The Impact of Stress

The impact of stress can be experienced in a wide range of our functioning, even compromising the basics such as mood, sleep or appetite regulation.  The way we respond to stressors can play a role in any of the following:

Thoughts and Thinking

Worry; worrying about future events
Tormented by memories of the past; regrets
Venting, negative mind set, negative state, negative self talk, toxic person
Lack of perspective, lack of ability to see the humour
Consistently taking oneself seriously
Rigidity instead of flexibility
Fears, fear of the unknown, fear of “authority”, over concern for what the others think
Perfectionism; unrealistic personal expectations and expectations of others
Distorted thinking, catastrophizing, all-or-nothing, black or white thinking, over thinking, second-guessing
Invasive thoughts, repetitive thoughts
Distraction, poor concentration, lack of focus

Feelings and Emotions

Social anxiety
Uneasiness, agitation, feeling troubled
Tension, touchiness, edginess
Feeling hostile
Feeling unloved
Feeling like an “outsider”
Irritability, frustration, anger, short fuse, temper tantrums
Joyless day-to-day life, cheerlessness, feeling burdened
Depression, feeling down or blue
Feelings of guilt
Often struggling with disappointment, shock, surprise
Highly sensitive
Emotional upset
Feeling bad and miserable
Decreased sense of self confidence, self worth, self esteem, lack of assertiveness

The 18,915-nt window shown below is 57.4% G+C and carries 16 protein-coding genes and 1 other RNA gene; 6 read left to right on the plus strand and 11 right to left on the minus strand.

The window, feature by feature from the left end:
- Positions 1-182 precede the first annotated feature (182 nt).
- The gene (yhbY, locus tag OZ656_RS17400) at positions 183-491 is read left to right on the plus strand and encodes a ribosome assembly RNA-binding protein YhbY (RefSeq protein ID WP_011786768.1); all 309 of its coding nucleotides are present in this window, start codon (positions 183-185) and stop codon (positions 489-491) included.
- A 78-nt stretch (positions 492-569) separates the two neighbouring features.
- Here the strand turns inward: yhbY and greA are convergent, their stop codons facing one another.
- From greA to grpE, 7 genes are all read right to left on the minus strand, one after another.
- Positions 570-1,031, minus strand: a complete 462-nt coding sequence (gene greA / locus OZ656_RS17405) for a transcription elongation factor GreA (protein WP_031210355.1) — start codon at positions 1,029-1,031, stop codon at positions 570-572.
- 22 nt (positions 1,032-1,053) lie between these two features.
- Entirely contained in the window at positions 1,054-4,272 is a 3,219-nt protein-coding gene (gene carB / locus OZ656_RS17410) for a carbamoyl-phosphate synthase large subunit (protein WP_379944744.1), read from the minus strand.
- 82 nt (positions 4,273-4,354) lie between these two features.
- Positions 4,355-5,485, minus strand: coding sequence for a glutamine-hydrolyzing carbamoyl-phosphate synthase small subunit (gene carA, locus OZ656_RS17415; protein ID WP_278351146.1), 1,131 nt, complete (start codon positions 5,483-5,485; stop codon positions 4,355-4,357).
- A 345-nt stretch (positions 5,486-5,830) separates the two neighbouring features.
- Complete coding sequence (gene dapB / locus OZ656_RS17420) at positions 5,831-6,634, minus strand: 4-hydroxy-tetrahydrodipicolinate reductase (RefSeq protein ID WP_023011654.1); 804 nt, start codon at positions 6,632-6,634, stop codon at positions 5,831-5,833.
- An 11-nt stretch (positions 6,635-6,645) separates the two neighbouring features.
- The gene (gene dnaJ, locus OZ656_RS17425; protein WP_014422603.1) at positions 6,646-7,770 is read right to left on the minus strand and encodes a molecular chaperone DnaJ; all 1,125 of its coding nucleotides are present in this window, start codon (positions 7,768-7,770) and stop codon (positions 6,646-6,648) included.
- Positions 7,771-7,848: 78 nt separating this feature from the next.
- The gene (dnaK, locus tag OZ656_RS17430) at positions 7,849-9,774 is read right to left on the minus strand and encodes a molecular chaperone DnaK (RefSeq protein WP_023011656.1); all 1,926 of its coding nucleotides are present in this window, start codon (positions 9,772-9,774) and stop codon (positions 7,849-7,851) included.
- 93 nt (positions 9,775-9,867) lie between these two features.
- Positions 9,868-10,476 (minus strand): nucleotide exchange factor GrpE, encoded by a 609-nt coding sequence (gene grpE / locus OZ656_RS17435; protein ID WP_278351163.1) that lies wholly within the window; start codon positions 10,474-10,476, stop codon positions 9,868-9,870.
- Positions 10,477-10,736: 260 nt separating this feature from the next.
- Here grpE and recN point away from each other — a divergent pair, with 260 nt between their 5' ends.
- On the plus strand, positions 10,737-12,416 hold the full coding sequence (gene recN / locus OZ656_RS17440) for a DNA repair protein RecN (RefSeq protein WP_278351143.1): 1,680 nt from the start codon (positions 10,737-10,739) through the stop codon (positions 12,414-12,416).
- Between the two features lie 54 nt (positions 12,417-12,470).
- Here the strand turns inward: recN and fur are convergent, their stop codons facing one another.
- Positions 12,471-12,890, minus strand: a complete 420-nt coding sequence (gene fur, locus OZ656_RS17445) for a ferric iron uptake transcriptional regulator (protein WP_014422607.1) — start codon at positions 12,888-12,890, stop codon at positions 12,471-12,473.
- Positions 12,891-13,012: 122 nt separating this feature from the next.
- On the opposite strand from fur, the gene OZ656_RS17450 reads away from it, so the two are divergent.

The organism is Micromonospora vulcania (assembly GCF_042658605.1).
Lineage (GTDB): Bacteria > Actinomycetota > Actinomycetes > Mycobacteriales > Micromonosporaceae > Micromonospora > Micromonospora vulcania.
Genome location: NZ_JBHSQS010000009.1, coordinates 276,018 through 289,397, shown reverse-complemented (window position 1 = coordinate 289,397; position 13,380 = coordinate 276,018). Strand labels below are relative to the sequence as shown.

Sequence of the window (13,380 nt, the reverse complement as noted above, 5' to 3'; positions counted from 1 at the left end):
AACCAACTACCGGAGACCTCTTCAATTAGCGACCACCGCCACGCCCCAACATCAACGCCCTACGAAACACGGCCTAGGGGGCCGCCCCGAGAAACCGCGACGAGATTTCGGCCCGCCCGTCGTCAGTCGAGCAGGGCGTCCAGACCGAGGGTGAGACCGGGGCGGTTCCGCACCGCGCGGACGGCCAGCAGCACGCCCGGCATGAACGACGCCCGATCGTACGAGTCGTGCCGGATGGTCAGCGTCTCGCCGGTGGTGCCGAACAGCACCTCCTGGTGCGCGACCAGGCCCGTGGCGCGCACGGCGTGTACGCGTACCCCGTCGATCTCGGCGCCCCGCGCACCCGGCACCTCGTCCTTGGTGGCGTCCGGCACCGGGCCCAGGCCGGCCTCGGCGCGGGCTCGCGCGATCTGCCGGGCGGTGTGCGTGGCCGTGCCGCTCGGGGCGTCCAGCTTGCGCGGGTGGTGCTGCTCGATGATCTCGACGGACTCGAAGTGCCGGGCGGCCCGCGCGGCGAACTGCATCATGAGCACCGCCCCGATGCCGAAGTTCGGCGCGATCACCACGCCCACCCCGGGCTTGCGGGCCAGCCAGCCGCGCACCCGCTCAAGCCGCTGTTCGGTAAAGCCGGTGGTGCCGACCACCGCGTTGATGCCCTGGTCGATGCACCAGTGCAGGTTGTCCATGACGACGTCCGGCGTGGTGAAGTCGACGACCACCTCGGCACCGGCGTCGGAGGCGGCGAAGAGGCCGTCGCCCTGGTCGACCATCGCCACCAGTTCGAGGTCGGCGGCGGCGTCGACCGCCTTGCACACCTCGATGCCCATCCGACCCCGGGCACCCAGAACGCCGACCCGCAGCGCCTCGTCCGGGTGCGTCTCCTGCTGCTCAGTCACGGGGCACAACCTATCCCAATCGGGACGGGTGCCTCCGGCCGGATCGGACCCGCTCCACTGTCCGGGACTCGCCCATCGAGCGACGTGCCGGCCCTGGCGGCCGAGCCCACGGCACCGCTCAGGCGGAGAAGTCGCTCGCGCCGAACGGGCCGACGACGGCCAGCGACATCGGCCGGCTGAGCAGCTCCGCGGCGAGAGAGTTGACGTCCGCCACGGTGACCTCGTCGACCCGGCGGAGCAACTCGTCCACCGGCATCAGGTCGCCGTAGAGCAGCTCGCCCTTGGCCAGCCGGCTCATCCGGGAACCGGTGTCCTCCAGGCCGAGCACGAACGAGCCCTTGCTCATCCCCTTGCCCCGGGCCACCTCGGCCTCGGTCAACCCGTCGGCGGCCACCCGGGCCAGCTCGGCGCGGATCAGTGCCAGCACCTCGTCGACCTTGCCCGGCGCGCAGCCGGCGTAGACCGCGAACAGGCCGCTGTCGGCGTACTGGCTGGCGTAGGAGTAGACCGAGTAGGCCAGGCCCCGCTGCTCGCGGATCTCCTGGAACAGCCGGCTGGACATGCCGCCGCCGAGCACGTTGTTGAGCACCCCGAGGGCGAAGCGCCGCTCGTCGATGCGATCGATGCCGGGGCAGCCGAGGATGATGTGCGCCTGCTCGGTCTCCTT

Roller-coaster feelings, mood swings
Feelings of being overwhelmed, “can’t cope”, “swamped”
Feeling like jacking it all in and going to live on a deserted beach in the Caribbean forever…


Relationship issues
Inability to say “no”
Work life balance
Work absenteeism
Poor work performance
Decreased life satisfaction
Excessive drinking
Smoking leading to health issues
Eating leading to weight gain
Overindulgence in video games, TV, Internet surfing, screen time
Disorganization, lack of ability to make plans
Biting nails, picking scabs
No to-do list or overwhelming to-do list
Lack of effective routine
Challenged to prepare effectively meals, grocery shopping, cooking, lunches
Difficulties preparing for work or preparing for time off
Not distinguishing between urgent and important
Poor time management
Always in a rush, always late
Difficulty making decisions whether large or small
Lack of effective budgeting or financial planning
Clutter, hoarding, avoiding cleaning


Shallow breathing
Hypertension, high blood pressure
Heart palpitations, heart problems
Low energy, fatigue
Sleep issues, insomnia, waking in night
Headaches, aches, pains
Stomach aches
Gastrointestinal problems, poor digestion, acid reflux, bad breath
Loss of appetite or irregular appetite
Hair falling out
Chronic heartburn
Irritable Bowel Syndrome
Constipation, diarrhea
Out-of-control blood sugar levels in diabetics
Problems of a compromised immune system; frequent colds, viruses, cold sores
Slow healing of cuts, wounds, infections
Circulation issues in legs due to arteries and veins tightening for the fight-flight response
Muscle cramps in legs night or day

It does not have to be this way…

Nobody chooses to suffer from any of the debilitating conditions associated with stress listed above.  The great news is that for all the stress-related neurotransmitters and hormones, there are as many – and more – that function to have us feeling good.  Becoming aware of the science behind how we feel empowers us to take matters into our own hands in order to feel our best.

Click here to jump to the next post: The Science of Feeling Good